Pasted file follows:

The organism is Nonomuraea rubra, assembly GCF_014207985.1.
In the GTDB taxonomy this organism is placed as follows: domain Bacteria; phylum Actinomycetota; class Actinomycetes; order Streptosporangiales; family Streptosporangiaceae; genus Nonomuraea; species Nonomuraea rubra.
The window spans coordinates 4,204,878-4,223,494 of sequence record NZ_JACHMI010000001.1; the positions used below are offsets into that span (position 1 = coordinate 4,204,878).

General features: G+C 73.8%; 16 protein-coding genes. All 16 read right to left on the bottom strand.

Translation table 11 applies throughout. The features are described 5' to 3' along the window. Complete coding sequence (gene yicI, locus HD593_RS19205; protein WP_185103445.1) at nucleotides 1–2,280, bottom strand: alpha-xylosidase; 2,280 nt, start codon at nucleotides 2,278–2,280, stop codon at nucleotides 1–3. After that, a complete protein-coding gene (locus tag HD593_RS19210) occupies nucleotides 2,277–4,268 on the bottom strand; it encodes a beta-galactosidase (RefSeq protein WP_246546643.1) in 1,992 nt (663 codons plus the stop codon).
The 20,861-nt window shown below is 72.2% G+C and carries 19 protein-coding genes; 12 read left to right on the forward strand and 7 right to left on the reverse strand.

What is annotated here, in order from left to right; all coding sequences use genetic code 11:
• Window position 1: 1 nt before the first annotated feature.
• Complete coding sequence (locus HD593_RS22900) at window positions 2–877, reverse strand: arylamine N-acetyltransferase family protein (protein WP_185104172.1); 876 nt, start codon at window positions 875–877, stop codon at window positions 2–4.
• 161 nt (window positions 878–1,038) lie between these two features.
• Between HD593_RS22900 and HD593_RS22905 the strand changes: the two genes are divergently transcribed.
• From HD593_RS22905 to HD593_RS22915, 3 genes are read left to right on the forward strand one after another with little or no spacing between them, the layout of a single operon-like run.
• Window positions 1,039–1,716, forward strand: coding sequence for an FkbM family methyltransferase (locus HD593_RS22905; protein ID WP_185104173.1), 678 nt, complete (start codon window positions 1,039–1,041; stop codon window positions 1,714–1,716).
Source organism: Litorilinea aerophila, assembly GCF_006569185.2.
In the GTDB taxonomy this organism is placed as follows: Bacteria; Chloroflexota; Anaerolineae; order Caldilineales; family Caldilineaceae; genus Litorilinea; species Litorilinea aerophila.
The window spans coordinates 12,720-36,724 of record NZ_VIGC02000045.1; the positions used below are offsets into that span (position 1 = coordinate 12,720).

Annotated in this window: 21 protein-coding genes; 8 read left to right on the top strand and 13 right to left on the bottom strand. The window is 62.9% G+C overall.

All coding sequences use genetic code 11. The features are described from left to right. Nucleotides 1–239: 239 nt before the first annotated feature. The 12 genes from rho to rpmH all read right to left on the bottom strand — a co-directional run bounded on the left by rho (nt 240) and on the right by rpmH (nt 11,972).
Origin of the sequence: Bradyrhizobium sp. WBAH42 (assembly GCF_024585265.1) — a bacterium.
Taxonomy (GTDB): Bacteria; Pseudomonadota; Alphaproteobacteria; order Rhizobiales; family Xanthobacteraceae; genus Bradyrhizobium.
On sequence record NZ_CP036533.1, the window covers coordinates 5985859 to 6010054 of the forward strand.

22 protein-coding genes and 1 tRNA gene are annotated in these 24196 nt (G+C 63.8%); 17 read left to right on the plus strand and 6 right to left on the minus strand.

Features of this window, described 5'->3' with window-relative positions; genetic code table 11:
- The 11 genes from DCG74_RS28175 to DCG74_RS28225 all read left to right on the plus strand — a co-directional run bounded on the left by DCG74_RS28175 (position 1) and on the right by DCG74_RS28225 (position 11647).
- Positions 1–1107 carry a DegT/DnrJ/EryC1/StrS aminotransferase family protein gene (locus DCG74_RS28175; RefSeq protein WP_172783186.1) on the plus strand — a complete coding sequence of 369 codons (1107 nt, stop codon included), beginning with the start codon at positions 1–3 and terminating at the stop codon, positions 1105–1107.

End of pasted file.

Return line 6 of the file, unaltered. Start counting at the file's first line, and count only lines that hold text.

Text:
The 20,861-nt window shown below is 72.2% G+C and carries 19 protein-coding genes; 12 read left to right on the forward strand and 7 right to left on the reverse strand.